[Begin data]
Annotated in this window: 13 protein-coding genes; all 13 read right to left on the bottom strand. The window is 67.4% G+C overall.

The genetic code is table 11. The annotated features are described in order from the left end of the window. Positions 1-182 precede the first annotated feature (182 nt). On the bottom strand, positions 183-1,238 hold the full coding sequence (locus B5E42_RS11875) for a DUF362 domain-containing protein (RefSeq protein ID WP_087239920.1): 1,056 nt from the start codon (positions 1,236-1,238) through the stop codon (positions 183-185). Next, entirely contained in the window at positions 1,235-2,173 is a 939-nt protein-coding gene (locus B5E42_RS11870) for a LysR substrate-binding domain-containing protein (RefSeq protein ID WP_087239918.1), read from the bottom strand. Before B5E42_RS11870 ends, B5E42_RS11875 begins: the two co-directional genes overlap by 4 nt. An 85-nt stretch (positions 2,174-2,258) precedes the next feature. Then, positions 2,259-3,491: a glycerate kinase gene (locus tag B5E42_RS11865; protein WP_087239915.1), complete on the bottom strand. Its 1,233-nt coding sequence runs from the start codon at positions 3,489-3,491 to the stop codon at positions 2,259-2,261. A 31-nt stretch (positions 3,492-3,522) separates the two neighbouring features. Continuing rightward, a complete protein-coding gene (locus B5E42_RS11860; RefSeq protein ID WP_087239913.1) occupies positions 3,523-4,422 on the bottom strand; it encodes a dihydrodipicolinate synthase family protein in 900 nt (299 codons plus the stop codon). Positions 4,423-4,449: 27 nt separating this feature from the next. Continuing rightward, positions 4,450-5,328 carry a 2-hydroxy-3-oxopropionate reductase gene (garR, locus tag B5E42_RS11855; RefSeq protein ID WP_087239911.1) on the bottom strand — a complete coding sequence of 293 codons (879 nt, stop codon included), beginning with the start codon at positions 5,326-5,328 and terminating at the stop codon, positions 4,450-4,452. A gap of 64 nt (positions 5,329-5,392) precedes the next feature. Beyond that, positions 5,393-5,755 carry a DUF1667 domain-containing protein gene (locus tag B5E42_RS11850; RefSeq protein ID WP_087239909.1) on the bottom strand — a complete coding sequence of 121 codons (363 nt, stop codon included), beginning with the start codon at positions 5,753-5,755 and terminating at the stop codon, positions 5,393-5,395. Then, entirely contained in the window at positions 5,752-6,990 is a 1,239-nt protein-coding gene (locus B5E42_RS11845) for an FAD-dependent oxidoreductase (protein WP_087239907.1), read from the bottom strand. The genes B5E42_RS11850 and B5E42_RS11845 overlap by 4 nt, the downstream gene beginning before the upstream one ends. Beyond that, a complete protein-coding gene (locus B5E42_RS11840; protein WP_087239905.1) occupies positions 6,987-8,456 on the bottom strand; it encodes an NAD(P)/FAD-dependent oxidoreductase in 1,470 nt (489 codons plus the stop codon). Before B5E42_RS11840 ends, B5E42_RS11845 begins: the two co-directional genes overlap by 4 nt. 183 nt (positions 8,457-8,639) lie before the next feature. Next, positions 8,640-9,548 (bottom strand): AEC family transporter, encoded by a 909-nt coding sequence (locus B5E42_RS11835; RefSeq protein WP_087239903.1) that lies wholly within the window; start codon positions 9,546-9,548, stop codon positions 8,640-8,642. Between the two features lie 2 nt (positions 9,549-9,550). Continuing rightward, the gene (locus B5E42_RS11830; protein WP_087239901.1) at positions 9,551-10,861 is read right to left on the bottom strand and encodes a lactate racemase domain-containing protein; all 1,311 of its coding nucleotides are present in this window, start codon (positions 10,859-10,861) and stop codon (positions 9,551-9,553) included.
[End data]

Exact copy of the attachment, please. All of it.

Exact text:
Annotated in this window: 13 protein-coding genes; all 13 read right to left on the bottom strand. The window is 67.4% G+C overall.

The genetic code is table 11. The annotated features are described in order from the left end of the window. Positions 1-182 precede the first annotated feature (182 nt). On the bottom strand, positions 183-1,238 hold the full coding sequence (locus B5E42_RS11875) for a DUF362 domain-containing protein (RefSeq protein ID WP_087239920.1): 1,056 nt from the start codon (positions 1,236-1,238) through the stop codon (positions 183-185). Next, entirely contained in the window at positions 1,235-2,173 is a 939-nt protein-coding gene (locus B5E42_RS11870) for a LysR substrate-binding domain-containing protein (RefSeq protein ID WP_087239918.1), read from the bottom strand. Before B5E42_RS11870 ends, B5E42_RS11875 begins: the two co-directional genes overlap by 4 nt. An 85-nt stretch (positions 2,174-2,258) precedes the next feature. Then, positions 2,259-3,491: a glycerate kinase gene (locus tag B5E42_RS11865; protein WP_087239915.1), complete on the bottom strand. Its 1,233-nt coding sequence runs from the start codon at positions 3,489-3,491 to the stop codon at positions 2,259-2,261. A 31-nt stretch (positions 3,492-3,522) separates the two neighbouring features. Continuing rightward, a complete protein-coding gene (locus B5E42_RS11860; RefSeq protein ID WP_087239913.1) occupies positions 3,523-4,422 on the bottom strand; it encodes a dihydrodipicolinate synthase family protein in 900 nt (299 codons plus the stop codon). Positions 4,423-4,449: 27 nt separating this feature from the next. Continuing rightward, positions 4,450-5,328 carry a 2-hydroxy-3-oxopropionate reductase gene (garR, locus tag B5E42_RS11855; RefSeq protein ID WP_087239911.1) on the bottom strand — a complete coding sequence of 293 codons (879 nt, stop codon included), beginning with the start codon at positions 5,326-5,328 and terminating at the stop codon, positions 4,450-4,452. A gap of 64 nt (positions 5,329-5,392) precedes the next feature. Beyond that, positions 5,393-5,755 carry a DUF1667 domain-containing protein gene (locus tag B5E42_RS11850; RefSeq protein ID WP_087239909.1) on the bottom strand — a complete coding sequence of 121 codons (363 nt, stop codon included), beginning with the start codon at positions 5,753-5,755 and terminating at the stop codon, positions 5,393-5,395. Then, entirely contained in the window at positions 5,752-6,990 is a 1,239-nt protein-coding gene (locus B5E42_RS11845) for an FAD-dependent oxidoreductase (protein WP_087239907.1), read from the bottom strand. The genes B5E42_RS11850 and B5E42_RS11845 overlap by 4 nt, the downstream gene beginning before the upstream one ends. Beyond that, a complete protein-coding gene (locus B5E42_RS11840; protein WP_087239905.1) occupies positions 6,987-8,456 on the bottom strand; it encodes an NAD(P)/FAD-dependent oxidoreductase in 1,470 nt (489 codons plus the stop codon). Before B5E42_RS11840 ends, B5E42_RS11845 begins: the two co-directional genes overlap by 4 nt. 183 nt (positions 8,457-8,639) lie before the next feature. Next, positions 8,640-9,548 (bottom strand): AEC family transporter, encoded by a 909-nt coding sequence (locus B5E42_RS11835; RefSeq protein WP_087239903.1) that lies wholly within the window; start codon positions 9,546-9,548, stop codon positions 8,640-8,642. Between the two features lie 2 nt (positions 9,549-9,550). Continuing rightward, the gene (locus B5E42_RS11830; protein WP_087239901.1) at positions 9,551-10,861 is read right to left on the bottom strand and encodes a lactate racemase domain-containing protein; all 1,311 of its coding nucleotides are present in this window, start codon (positions 10,859-10,861) and stop codon (positions 9,551-9,553) included.